‘Most favoured nation’ clauses have been an antitrust battlefield for years with disputes in many European countries. Now the Düsseldorf Higher Regional Court has decided in favour of a hotel booking platform in its Booking.com-decision. The case concerns narrow ‘most favoured nation’ clauses in agreements between hotel booking platforms and hotels. Adrian Deuschle reports.
Narrow and wide MFN-clauses
Booking.com brokers hotel rooms to consumers. If a consumer does the booking with Booking, the platform earns a commission of 10-15 % (according to the decision). Yet, if consumers circumvent the platform by making their booking directly via the hotel website, Booking is left empty handed – even though consumers may have come across the hotel via the platform. To prevent such “free-riding”, the platforms operate with price parity clauses or most favoured nations (MFN) clauses in their agreements with hotels. With a wide MFN clause, the hotel agrees not to offer hotel rooms at more favourable conditions through any other distribution channel. With narrow MFN clauses, hotels are at least allowed to offer more favourable conditions on other platforms and offline distribution channels – yet not on their own websites.
A European disarray
The use of MFN clauses has been an issue in antitrust law for years with very different approaches. The antitrust authorities in France, Italy and Sweden initiated investigations against Booking.com’s wide MFN clause. These investigations were buried after Booking agreed to use only narrow MFN clauses in future, essentially stipulating price parity on the hotel’s own website. These antitrust authorities approved of narrow MFN clauses. The Bundeskartellamt, however, did not accept commitments. It declared the use of wide MFN clauses by HRS as unlawful, a decision confirmed by the Düsseldorf Higher Regional Court and now legally binding. In the aftermath of this decision, Booking changed its contracts to narrow MFN-clauses. The Terms & Conditions say (our translation):
„The hotel provides Booking.com with parity regarding rates and conditions. […]
Rate and condition parity does not apply to prices and conditions:
offered on other online reservation portals;
offered through offline distribution channels, provided that such room rates are not published or marketed online and/or are not published, provided that such room rates are not marketed online.“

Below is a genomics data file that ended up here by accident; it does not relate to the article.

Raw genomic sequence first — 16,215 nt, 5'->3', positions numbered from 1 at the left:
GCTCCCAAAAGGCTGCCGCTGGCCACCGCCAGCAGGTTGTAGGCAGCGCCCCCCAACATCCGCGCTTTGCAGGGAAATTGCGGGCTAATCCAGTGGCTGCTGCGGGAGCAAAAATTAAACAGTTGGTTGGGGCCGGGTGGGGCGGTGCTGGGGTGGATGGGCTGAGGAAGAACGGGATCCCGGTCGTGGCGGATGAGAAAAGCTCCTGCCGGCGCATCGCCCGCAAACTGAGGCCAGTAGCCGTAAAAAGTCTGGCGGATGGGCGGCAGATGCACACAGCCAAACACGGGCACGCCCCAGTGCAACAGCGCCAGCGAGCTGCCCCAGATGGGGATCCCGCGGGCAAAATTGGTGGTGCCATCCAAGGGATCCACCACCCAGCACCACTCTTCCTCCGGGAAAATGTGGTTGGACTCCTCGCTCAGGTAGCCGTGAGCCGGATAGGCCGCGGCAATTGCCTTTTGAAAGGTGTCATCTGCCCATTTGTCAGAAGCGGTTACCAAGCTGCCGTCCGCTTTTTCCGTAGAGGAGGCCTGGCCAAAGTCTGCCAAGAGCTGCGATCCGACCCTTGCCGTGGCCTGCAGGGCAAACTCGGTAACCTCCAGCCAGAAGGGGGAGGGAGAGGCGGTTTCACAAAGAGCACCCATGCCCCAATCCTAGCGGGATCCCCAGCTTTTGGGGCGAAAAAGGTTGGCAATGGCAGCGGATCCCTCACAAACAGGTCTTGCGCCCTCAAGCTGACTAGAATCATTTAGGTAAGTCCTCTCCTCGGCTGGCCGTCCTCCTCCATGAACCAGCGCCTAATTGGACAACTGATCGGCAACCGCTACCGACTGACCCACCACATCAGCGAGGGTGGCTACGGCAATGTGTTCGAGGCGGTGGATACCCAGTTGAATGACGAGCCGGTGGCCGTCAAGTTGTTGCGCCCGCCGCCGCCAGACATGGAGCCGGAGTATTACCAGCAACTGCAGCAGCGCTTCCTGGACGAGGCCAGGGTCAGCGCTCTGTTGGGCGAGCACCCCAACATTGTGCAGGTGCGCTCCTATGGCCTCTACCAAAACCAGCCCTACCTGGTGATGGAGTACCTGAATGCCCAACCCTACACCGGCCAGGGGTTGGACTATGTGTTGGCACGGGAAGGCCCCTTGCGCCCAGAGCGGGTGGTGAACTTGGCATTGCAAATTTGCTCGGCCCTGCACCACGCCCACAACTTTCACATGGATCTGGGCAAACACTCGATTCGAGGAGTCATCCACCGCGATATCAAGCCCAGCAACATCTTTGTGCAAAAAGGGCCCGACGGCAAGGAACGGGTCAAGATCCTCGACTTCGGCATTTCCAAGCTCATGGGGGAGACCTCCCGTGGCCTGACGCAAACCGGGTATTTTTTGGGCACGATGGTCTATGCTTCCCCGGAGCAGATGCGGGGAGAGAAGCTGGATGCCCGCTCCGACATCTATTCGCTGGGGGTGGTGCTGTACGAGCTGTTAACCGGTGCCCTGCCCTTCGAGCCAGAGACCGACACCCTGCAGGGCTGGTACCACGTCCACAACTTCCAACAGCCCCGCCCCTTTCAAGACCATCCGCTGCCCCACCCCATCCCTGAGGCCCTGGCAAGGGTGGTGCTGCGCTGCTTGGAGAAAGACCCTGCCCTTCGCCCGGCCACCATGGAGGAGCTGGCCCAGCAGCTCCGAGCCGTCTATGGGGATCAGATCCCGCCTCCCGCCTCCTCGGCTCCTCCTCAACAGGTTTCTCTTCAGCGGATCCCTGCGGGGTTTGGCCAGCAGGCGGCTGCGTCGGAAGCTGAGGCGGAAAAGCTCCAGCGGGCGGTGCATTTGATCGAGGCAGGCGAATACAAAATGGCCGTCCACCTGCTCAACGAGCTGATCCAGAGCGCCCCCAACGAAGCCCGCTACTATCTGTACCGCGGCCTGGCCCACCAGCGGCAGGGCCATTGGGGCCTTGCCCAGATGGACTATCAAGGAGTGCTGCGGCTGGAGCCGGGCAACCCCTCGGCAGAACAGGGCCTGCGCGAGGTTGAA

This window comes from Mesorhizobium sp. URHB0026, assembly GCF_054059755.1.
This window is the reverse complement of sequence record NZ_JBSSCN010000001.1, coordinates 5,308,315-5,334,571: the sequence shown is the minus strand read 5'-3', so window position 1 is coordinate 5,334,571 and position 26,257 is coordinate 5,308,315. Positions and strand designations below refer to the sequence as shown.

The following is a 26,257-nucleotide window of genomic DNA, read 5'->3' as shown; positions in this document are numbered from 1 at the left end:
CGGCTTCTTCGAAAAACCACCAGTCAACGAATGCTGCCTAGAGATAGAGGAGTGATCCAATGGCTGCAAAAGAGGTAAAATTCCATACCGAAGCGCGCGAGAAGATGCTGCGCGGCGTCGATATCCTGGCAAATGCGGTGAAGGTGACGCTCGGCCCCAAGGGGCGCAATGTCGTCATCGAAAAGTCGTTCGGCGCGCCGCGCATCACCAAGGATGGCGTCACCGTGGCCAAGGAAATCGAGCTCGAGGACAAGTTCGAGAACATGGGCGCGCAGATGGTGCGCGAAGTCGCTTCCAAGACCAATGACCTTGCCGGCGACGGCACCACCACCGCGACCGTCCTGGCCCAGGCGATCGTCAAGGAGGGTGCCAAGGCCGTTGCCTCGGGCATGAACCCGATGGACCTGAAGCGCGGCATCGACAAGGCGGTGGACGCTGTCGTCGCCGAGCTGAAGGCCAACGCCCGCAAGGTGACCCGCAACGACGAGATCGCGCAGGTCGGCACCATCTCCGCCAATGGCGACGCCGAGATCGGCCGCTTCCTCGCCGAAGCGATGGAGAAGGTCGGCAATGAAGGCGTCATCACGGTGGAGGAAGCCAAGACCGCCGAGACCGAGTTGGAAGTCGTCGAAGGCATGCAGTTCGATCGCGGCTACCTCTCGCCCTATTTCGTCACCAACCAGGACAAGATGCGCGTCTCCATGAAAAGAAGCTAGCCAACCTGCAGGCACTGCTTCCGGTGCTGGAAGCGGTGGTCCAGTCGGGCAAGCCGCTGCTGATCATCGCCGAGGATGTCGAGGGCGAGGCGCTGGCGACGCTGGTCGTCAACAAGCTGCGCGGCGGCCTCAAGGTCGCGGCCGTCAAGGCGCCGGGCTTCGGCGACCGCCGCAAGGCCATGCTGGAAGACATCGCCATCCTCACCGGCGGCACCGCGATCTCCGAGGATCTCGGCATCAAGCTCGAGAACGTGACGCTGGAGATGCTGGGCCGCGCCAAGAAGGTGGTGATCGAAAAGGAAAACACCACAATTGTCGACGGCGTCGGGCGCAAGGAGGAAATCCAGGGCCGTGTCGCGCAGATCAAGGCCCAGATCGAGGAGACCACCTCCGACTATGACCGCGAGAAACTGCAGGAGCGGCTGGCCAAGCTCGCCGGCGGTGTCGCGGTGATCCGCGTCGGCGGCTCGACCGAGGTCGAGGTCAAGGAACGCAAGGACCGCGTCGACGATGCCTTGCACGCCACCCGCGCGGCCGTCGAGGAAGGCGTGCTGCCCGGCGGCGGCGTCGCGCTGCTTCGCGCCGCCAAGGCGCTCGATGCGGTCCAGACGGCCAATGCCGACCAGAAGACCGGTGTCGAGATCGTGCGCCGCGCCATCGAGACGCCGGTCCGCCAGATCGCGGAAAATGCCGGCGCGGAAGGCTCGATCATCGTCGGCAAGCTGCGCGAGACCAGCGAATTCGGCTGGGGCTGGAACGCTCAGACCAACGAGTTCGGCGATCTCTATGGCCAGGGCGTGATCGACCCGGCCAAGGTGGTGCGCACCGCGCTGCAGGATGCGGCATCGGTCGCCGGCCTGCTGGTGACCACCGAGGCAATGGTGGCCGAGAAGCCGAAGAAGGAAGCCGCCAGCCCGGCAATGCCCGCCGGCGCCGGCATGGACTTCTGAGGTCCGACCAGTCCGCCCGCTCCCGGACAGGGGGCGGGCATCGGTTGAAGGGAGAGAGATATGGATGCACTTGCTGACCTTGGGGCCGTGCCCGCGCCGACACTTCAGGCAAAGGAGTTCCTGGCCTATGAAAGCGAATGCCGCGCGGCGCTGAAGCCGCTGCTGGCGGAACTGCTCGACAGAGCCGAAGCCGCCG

The Bundeskartellamt had seen this narrow clause as unlawful in its 2016-decision against Booking.com. The folks in Bonn proved to be stricter than elsewhere in Europe. The hotel platform was ordered to remove the narrow price parity clauses from its contracts. Booking fulfilled this requirement, and according to an analysis by the Bundeskartellamt 72% of hotels in the sample actually undercut the Booking prices and/or conditions on their website. Ingo Brinker, Christian Steinle and Ines Bodenstein of Gleiss Lutz filed a complaint to the Higher Regional Court on behalf of the online platform. Stake are high: The Higher Regional Court said the litigation was worth 5 mio. Euros. According to our information, other players joined the proceedings: HRS with Christoph Stadler (Hengeler Müller), Expedia with Tilman Siebert (Reed Smith) and the Hotel Association with Volker Soyez (Haver Mailänder). (Could Juve please verify that?)
Narrow MFN clauses are anticompetitive…
The Düsseldorf Senate, chaired by Jürgen Kühnen with judges Lohse and Poling-Fleuß, decided in favour of the online travel agent platform in its decision of 4 June 2019 (case VI-Kart 2/16 (V)). According to the court, narrow MFN clauses result in a restriction of competition within the meaning of Art. 101 TFEU and § 1 of the German Act against Restraints of Competition. They restrict the freedom of the hotel companies to set prices and thus impair competition on the online travel agent market as well as on the market for hotel rooms. As a result of the restriction on undercutting prices hotels will generally not offer lower prices to other platforms either, so the Court says, since this would weaken their own online distribution channel. Furthermore, it weakens the market for hotel rooms. The possibilities for hotels to use “capacity management measures” are limited by the narrow clauses. The clause prohibits hotels from offering favourable surplus contingents for a short period only on their own websites.
…but do not violate competition law
Despite the restrictive effects on competition as set out by the Court, the Senate excludes the narrow best price clauses from the scope of the prohibition of anti-competitive agreements: Long live the German ‘Immanenztheorie’! There is case law in Germany on ancillary restraints, and the Senate turns to this in order to exempt Booking from the prohibition of anti-competitive agreements. According to this reading, there is an unwritten exception to § 1 GWB (and also Art. 101(1) TFEU?) stating that such restraints that are necessary for the implementation of a contract (i.e. immanent to the contract) that – apart from this – is neutral for competition may not fall under the prohibition. A further requirement is that these restrictions need to be confined to what is absolutely necessary in terms of duration, geography and substance. (Other voices say that these constellations could also be resolved with § 2 of the German Act against Restraints of Competition or Art. 101(3) TFEU, instead of referring to an unwritten restriction of the rules, but well. After all the Higher Regional Court offers an excellent summary of cases in which the German theory of ancillary restraints (so-called ‘Immanenztheorie’) has been applied so far.)